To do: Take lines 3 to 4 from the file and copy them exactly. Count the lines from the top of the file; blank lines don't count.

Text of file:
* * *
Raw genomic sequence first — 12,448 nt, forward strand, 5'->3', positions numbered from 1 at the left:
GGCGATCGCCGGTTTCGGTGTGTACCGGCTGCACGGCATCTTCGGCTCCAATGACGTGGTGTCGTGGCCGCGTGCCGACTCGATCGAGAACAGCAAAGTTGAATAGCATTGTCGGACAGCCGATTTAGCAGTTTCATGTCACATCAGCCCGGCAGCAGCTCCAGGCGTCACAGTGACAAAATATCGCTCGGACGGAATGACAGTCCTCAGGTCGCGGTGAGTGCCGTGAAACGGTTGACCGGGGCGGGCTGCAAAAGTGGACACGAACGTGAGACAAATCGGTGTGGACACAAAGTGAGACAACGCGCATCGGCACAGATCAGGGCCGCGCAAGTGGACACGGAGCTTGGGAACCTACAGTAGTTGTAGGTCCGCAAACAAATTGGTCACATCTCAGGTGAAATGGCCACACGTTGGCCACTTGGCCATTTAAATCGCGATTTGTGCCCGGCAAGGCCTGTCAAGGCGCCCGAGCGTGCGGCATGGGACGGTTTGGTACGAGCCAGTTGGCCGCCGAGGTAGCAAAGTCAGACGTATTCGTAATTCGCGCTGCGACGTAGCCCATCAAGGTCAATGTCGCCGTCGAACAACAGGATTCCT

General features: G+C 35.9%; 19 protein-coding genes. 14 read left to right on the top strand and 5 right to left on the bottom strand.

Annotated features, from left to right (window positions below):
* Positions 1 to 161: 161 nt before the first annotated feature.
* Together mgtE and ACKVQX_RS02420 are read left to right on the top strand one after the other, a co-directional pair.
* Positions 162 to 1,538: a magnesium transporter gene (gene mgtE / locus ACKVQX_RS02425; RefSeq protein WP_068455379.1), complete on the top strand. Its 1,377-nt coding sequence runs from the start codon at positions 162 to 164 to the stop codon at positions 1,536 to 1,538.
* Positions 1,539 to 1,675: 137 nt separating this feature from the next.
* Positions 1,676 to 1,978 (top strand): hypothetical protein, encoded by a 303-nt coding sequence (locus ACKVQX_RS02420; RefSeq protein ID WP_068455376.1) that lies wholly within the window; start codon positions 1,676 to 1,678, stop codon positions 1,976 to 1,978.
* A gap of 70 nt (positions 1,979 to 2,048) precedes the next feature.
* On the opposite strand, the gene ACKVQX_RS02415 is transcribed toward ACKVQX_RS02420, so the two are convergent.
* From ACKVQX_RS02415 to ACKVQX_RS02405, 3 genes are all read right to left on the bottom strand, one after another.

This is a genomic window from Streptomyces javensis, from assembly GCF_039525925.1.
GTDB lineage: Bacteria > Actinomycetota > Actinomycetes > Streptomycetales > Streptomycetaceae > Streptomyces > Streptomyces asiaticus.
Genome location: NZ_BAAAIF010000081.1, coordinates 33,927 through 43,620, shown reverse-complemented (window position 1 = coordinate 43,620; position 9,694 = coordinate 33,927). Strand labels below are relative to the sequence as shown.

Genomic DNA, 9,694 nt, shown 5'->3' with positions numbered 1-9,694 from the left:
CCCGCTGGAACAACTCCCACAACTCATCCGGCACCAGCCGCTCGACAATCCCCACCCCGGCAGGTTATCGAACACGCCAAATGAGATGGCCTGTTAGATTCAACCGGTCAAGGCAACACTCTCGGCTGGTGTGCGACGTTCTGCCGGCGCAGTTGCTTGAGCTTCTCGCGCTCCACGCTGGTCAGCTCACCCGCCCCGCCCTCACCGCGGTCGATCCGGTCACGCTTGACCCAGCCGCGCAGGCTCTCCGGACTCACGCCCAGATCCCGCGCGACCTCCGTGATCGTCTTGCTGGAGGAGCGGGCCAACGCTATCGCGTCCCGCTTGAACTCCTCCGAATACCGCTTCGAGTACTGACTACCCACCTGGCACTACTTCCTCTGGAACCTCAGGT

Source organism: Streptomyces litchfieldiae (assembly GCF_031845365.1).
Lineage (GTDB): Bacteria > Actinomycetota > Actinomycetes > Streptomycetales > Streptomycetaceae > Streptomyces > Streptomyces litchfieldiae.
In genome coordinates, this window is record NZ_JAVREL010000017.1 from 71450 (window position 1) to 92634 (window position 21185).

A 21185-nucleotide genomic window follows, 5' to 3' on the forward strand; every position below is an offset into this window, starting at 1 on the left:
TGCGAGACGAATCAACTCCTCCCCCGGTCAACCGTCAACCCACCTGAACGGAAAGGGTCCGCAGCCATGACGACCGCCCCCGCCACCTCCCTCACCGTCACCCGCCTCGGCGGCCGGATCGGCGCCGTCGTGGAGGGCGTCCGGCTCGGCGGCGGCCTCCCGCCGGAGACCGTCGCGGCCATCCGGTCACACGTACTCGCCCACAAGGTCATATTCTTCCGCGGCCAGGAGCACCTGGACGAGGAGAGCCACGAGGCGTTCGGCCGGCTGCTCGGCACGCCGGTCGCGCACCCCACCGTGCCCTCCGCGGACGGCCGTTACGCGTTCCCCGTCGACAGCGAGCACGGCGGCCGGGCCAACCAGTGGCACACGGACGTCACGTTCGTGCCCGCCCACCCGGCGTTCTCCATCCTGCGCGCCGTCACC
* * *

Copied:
General features: G+C 35.9%; 19 protein-coding genes. 14 read left to right on the top strand and 5 right to left on the bottom strand.

Annotated features, from left to right (window positions below):